1 John 2:15-17 Don't love the world's ways. Don't love the world's goods. Love of the world squeezes out love for the Father. Practically everything that goes on in the world—wanting your own way, wanting everything for yourself, wanting to appear important—has nothing to do with the Father. It just isolates you from him. The world and all its wanting, wanting, wanting is on the way out—but whoever does what God wants is set for eternity. (THE MESSAGE)
COMMENT: Peterson wrote years ago in A Long Obedience in the Same Direction: "An old tradition sorts the difficulties we face in thelife of faith into the categories of world, flesh, and devil. We are, for the most part, well warned of the perils of the flesh and the wiles of the devil. Their temptations have a definable shape and maintain an historical continuity. That doesn't make them any easier to resist; it does makke them easier to recognize... The world, though, is protean: each generation has the world to deal with in a new form. World is an atmosphere, a mood. It is nearly as hard for [us] to recognize the world's temptations as it is for a fish to discover impurities in the water. There is a sense, a feeling, that things aren't right, that the environment is not whole, but just what it is eludes analysis."
The text from 1 John, chapter 2, does give some help in identifying just how the "world" does its insidious work in our hearts - wanting your own way, wanting everything for yourself, wanting to appear important...The world and all its wanting, wanting, wanting is on the way out... This incessant wanting is so much a part of our "American" world. It is the essence of the Madison Avenue message of acquisition... It is part of the baby boomer culture into which I was baptized (my parents, having gone through the Great Depression, were determined that our lives would be better = have more stuff). But when you come to the premature end of a career (as has recently happened to me) and you are faced with the very real possibility of losing your home and the stuff you have accumulated, you also begin to realize how unsatisfying it is to gain and acquire more and more stuff. This is simply not what life is all about!
I have seen this reality before -in the biblical story of Jesus (who had no place to lay his head) and in Paul's testimony of the Macedonian church (who in severe poverty were extremely generous and joyful - see 2Corinthians 8:1-2). But I have also seen it first hand, on the mission field - in the Dominican Republic, and especially in Guatemala - where we lived and worked among people who were poor by the world's standards, but rich in faith. I will never forget the villagers of Guatemala - the shacks in which they lived, the sacrifices they made, the outdoor kitchen in which they prepared a meal for us gringos (making tamales from scratch and killing and cooking the only available chicken to fill their guests' tamales with meat, while they did without), how they prayed and worshiped (even on mud floors), and how thier life was rich with friendship, generosity, joy, and peace. In fact, we brought a computer and DVD for the kids (something they had never seen) and I thought as the kids sat, fascinated by North American technology, "Lord, are we ruining these kids, by exposing them to this "stuff" that we suppose they are missing out on (stuff that we and our kids simply can't live without)?"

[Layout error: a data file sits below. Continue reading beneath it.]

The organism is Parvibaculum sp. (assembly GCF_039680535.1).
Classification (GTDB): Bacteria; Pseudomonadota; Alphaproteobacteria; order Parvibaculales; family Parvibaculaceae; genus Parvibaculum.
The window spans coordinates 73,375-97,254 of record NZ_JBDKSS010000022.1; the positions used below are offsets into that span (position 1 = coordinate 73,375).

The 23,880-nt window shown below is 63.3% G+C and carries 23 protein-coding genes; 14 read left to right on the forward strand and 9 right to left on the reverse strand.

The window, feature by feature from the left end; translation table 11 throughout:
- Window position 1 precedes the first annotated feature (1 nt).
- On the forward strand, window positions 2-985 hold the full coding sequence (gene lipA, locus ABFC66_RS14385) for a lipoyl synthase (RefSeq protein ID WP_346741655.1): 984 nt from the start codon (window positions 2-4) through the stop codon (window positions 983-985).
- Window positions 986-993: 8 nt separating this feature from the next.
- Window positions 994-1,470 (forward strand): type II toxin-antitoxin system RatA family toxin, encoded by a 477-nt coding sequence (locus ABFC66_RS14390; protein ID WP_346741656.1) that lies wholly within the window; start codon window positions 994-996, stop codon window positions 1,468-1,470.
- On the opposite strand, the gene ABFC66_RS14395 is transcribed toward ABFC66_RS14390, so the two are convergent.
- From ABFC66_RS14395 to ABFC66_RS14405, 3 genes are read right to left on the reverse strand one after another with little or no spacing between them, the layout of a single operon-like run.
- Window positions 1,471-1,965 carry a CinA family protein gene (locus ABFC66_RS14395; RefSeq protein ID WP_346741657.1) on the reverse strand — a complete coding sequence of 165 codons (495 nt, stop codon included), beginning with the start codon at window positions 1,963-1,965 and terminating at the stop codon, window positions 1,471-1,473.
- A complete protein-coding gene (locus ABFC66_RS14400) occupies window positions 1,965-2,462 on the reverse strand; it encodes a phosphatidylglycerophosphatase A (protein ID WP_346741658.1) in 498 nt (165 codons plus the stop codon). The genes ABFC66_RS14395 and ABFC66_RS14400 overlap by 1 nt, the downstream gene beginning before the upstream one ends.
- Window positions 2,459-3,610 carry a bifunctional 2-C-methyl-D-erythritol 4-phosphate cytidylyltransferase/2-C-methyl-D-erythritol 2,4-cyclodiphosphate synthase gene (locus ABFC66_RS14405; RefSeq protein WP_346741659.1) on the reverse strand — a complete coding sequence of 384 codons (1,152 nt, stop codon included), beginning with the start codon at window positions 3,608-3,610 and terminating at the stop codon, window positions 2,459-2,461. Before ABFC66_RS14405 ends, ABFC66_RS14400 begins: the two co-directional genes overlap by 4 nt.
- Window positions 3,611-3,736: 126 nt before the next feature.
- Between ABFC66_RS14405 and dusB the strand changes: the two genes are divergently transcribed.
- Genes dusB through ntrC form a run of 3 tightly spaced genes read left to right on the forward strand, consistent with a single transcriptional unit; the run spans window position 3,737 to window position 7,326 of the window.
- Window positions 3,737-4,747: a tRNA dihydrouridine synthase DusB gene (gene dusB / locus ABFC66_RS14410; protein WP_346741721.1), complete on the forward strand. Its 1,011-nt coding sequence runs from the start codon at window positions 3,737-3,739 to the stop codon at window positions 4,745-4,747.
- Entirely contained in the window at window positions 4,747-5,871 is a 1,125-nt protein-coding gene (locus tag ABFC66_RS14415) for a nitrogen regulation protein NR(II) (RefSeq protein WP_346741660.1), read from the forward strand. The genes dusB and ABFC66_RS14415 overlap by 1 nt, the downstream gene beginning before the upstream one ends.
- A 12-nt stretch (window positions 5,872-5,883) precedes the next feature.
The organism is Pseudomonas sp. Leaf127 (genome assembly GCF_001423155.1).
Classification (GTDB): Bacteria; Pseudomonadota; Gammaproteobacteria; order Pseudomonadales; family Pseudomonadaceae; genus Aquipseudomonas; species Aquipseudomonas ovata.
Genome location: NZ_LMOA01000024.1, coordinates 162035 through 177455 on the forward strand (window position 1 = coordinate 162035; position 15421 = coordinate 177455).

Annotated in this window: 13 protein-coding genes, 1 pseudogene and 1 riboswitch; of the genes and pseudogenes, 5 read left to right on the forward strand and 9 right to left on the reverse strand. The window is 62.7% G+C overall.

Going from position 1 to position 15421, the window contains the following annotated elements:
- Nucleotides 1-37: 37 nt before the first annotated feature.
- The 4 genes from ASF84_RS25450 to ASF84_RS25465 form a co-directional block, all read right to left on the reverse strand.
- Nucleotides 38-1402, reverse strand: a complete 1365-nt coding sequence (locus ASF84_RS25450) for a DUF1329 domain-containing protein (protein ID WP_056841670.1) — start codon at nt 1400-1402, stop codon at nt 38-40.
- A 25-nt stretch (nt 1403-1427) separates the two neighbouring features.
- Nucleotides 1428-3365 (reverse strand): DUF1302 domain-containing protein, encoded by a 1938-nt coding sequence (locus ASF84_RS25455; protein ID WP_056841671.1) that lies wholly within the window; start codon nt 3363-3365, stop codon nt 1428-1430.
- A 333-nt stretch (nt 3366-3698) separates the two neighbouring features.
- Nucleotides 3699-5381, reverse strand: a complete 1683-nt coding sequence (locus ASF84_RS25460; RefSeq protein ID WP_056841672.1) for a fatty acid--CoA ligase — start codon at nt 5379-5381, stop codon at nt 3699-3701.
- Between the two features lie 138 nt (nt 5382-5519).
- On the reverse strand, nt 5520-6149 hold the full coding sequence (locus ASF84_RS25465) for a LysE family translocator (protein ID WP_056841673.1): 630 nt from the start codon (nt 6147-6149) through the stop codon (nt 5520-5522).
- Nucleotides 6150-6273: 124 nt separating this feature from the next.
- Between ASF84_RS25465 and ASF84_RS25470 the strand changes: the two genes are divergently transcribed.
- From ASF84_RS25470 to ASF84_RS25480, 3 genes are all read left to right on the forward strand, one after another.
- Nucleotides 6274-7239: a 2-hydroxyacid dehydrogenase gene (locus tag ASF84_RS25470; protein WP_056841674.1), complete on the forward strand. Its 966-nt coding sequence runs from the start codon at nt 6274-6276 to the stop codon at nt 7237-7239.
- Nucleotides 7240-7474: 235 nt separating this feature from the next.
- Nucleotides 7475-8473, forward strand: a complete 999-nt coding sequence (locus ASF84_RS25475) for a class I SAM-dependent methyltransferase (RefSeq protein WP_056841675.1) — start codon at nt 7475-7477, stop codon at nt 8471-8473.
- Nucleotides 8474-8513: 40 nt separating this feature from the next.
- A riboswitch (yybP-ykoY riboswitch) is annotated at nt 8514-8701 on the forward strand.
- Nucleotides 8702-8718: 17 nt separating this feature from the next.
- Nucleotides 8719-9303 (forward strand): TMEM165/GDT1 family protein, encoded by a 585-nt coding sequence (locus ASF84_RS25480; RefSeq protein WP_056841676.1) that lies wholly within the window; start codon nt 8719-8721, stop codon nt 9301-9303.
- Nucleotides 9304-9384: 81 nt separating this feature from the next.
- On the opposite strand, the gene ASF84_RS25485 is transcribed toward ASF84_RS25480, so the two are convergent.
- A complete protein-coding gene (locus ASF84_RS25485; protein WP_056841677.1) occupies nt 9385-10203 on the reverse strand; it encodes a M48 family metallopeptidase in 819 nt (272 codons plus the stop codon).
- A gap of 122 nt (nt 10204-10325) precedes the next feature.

In these later (and, hopefully more mature) years that God gives me to live, serve, and testify, I pray that God will keep me more aware of this "atmosphere" called "world" and the ways that it has held me captive in my imagination and desires. I pray that my desires will be shifted, as 1 John 2:17 hopes, so that I will want what God wants... my sole desire to "glorify God and enjoy God (God's world, God's will, God's work, and God's ways) forever!
Life continues to be a great adventure. Mine really began as a Senior in High School when I was gripped by the grace of God and began to follow Jesus Christ. It was the faithful witness of a youth choir from Nashville First that pointed the way to life. I have never shaken the power of their testimony.
I was blessed that year to hook up with a lovely girl who soon became my wife - and we have lived the adventure together now for more than 36 years. (To Be Continued)
Since the children are made of flesh and blood, it's logical that the Savior took on flesh and blood in order to rescue them by his death. By embracing death, taking it into himself, he destroyed the Devil's hold on death and freed all who cower through life, scared to death of death. It's obvious, of course, that he didn't go to all this trouble for angels. It was for people like us, children of Abraham. That's why he had to enter into every detail of human life. Then, when he came before God as high priest to get rid of the people's sins, he would have already experienced it all himself—all the pain, all the testing—and would be able to help where help was needed. (Hebrews 2:14-18, THE MESSAGE)
Comment: I once led a Bible study on Hebrews and we were discussing the humanity of Jesus, pondering the question, "Could Jesus sin?" One of the ladies in the study just could not wrap her mind around that concept, because He was the Son of God. It was then that my friend and mentor, Dr. Rob Staples, said, "If he could not sin, he is no Savior of mine. Because he did not sin, he is able to save to the uttermost!" Jesus became one of us (one with us, and ever for us) and so he saves us from inside our humanity, experiencing the depths of human experience, including the freedom to say "no" to God and God's plan. What would Gethsemene mean (Not my will, but thine) if Jesus could not opt out on obedience? That is why this passage is a favorite of mine - it announces the depths to which our God has gone to save us... Hallelujah!